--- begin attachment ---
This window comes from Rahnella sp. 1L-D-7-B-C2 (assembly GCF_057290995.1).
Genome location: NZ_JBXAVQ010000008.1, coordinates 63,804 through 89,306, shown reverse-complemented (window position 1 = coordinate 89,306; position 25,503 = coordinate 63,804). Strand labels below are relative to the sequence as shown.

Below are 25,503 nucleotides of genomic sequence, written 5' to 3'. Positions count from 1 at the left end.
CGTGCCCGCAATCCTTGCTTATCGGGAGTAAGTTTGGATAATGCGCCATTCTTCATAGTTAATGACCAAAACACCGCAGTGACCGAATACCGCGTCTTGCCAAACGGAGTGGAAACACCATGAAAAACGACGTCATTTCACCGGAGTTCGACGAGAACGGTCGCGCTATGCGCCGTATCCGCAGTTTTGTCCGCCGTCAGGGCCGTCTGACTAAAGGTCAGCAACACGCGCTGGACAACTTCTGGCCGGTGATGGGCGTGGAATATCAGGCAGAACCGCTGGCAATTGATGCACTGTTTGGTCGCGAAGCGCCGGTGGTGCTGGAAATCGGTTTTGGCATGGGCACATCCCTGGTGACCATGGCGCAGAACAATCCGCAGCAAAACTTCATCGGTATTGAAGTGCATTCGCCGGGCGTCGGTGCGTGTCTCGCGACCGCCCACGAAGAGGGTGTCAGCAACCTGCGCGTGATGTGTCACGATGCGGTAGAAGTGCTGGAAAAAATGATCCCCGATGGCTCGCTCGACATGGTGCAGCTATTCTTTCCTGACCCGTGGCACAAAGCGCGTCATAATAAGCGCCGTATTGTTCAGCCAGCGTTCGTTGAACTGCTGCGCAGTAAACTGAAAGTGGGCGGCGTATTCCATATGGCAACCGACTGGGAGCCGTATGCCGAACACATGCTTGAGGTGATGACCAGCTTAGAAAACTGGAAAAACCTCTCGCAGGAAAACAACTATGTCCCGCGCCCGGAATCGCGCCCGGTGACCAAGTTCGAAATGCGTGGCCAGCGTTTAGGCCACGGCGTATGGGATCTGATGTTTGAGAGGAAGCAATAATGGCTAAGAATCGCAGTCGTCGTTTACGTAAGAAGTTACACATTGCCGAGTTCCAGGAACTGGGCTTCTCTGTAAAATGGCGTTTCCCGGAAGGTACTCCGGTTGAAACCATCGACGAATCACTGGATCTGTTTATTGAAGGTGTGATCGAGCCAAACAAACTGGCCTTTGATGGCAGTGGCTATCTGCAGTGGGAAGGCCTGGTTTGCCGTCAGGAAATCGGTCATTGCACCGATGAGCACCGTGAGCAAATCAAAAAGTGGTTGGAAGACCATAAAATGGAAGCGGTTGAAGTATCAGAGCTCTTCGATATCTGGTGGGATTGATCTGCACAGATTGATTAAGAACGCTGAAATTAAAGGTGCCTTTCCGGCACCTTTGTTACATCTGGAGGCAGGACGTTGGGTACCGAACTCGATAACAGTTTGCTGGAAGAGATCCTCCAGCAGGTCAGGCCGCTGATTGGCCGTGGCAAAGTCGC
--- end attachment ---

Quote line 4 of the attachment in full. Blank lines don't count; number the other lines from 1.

CGTGCCCGCAATCCTTGCTTATCGGGAGTAAGTTTGGATAATGCGCCATTCTTCATAGTTAATGACCAAAACACCGCAGTGACCGAATACCGCGTCTTGCCAAACGGAGTGGAAACACCATGAAAAACGACGTCATTTCACCGGAGTTCGACGAGAACGGTCGCGCTATGCGCCGTATCCGCAGTTTTGTCCGCCGTCAGGGCCGTCTGACTAAAGGTCAGCAACACGCGCTGGACAACTTCTGGCCGGTGATGGGCGTGGAATATCAGGCAGAACCGCTGGCAATTGATGCACTGTTTGGTCGCGAAGCGCCGGTGGTGCTGGAAATCGGTTTTGGCATGGGCACATCCCTGGTGACCATGGCGCAGAACAATCCGCAGCAAAACTTCATCGGTATTGAAGTGCATTCGCCGGGCGTCGGTGCGTGTCTCGCGACCGCCCACGAAGAGGGTGTCAGCAACCTGCGCGTGATGTGTCACGATGCGGTAGAAGTGCTGGAAAAAATGATCCCCGATGGCTCGCTCGACATGGTGCAGCTATTCTTTCCTGACCCGTGGCACAAAGCGCGTCATAATAAGCGCCGTATTGTTCAGCCAGCGTTCGTTGAACTGCTGCGCAGTAAACTGAAAGTGGGCGGCGTATTCCATATGGCAACCGACTGGGAGCCGTATGCCGAACACATGCTTGAGGTGATGACCAGCTTAGAAAACTGGAAAAACCTCTCGCAGGAAAACAACTATGTCCCGCGCCCGGAATCGCGCCCGGTGACCAAGTTCGAAATGCGTGGCCAGCGTTTAGGCCACGGCGTATGGGATCTGATGTTTGAGAGGAAGCAATAATGGCTAAGAATCGCAGTCGTCGTTTACGTAAGAAGTTACACATTGCCGAGTTCCAGGAACTGGGCTTCTCTGTAAAATGGCGTTTCCCGGAAGGTACTCCGGTTGAAACCATCGACGAATCACTGGATCTGTTTATTGAAGGTGTGATCGAGCCAAACAAACTGGCCTTTGATGGCAGTGGCTATCTGCAGTGGGAAGGCCTGGTTTGCCGTCAGGAAATCGGTCATTGCACCGATGAGCACCGTGAGCAAATCAAAAAGTGGTTGGAAGACCATAAAATGGAAGCGGTTGAAGTATCAGAGCTCTTCGATATCTGGTGGGATTGATCTGCACAGATTGATTAAGAACGCTGAAATTAAAGGTGCCTTTCCGGCACCTTTGTTACATCTGGAGGCAGGACGTTGGGTACCGAACTCGATAACAGTTTGCTGGAAGAGATCCTCCAGCAGGTCAGGCCGCTGATTGGCCGTGGCAAAGTCGC